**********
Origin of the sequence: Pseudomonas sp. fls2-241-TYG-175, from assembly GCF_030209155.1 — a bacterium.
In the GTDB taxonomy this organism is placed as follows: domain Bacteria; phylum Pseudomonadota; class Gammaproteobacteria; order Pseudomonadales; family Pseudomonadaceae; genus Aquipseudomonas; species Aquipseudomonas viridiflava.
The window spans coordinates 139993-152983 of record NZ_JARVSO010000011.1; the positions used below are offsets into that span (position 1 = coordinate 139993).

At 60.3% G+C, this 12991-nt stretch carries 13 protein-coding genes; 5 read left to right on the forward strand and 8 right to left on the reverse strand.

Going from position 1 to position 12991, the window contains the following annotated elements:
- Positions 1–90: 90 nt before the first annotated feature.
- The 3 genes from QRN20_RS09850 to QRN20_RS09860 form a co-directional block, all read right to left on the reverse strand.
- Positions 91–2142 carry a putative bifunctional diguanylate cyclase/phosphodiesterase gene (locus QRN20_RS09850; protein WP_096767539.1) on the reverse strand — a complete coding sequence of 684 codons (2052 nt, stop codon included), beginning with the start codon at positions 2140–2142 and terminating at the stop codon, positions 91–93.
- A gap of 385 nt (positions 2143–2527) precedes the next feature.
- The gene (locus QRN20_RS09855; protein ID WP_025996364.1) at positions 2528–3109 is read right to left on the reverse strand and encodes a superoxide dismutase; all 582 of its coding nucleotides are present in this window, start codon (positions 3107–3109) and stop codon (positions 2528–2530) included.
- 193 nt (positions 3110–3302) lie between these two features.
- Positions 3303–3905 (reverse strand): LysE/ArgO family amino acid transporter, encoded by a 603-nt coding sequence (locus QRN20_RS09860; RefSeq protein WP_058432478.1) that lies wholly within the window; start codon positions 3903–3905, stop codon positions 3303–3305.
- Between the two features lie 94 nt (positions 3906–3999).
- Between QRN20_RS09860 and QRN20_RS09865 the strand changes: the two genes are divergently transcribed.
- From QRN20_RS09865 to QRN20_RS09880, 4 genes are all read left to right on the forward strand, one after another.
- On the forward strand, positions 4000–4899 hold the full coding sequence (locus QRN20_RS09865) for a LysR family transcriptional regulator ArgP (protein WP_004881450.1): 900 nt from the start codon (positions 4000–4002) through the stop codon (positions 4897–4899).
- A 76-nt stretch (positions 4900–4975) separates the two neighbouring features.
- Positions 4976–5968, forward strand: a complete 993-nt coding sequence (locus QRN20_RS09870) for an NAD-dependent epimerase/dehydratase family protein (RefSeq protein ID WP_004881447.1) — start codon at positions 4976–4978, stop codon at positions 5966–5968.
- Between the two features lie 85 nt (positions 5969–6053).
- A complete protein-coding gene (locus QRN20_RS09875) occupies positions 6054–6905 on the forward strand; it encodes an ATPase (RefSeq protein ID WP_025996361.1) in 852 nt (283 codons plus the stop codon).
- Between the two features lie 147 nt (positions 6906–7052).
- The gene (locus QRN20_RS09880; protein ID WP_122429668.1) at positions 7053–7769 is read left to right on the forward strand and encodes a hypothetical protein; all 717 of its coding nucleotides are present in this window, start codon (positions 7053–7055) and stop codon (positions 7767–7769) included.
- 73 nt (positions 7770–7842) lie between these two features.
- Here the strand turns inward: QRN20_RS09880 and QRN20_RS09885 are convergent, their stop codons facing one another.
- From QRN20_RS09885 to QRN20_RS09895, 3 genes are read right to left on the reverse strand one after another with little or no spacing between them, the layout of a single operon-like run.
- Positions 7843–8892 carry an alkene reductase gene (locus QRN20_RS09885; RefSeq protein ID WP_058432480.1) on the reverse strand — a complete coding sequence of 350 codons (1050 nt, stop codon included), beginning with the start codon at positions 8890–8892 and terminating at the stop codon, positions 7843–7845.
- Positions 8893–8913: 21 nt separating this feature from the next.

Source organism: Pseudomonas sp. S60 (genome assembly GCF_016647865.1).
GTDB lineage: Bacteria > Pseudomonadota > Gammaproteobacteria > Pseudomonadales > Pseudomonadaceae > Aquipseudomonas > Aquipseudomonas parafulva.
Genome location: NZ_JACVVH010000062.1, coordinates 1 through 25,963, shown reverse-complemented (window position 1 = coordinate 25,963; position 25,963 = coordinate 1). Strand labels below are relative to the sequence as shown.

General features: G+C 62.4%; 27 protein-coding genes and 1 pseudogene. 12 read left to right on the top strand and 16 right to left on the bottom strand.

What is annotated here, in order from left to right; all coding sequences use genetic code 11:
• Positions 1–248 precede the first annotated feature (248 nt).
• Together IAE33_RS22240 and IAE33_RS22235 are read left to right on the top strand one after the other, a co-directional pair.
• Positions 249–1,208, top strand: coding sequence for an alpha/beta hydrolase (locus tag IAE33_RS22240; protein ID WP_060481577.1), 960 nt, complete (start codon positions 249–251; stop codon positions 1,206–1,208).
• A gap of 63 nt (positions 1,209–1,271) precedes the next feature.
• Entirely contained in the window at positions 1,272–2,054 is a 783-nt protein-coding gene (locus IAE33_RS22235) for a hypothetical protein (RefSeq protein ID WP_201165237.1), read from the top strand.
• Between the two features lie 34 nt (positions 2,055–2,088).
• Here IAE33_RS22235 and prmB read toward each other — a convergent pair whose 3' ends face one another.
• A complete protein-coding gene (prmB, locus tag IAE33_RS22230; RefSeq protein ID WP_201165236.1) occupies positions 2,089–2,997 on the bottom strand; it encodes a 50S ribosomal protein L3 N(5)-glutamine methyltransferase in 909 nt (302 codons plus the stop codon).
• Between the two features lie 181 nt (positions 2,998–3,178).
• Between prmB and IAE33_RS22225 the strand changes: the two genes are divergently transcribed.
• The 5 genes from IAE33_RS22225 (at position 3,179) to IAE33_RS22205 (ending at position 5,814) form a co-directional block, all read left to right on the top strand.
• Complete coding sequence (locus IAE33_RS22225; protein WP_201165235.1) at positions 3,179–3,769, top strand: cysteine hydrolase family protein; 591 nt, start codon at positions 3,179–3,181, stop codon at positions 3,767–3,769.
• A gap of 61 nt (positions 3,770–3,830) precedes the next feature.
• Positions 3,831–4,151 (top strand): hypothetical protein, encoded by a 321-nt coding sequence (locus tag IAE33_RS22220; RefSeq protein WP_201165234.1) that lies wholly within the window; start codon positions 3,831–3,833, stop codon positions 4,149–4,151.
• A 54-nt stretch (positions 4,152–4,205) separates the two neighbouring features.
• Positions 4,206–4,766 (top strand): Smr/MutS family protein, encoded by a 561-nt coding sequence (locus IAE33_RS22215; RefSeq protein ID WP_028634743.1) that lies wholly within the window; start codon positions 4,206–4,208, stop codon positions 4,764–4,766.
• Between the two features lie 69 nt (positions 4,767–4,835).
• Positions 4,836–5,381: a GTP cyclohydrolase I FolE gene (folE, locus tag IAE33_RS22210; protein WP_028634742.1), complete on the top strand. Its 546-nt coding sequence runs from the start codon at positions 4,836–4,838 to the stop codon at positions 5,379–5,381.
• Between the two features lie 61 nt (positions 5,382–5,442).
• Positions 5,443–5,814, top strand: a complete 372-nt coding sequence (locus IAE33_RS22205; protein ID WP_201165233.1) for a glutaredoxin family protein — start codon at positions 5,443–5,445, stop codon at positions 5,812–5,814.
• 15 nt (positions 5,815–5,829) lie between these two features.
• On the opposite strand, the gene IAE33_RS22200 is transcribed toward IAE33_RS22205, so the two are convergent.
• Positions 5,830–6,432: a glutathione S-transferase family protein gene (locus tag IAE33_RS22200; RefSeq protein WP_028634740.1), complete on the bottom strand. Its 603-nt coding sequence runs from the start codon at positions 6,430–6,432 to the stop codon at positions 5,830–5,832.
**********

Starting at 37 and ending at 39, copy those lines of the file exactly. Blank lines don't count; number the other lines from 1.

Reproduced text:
• Entirely contained in the window at positions 1,272–2,054 is a 783-nt protein-coding gene (locus IAE33_RS22235) for a hypothetical protein (RefSeq protein ID WP_201165237.1), read from the top strand.
• Between the two features lie 34 nt (positions 2,055–2,088).
• Here IAE33_RS22235 and prmB read toward each other — a convergent pair whose 3' ends face one another.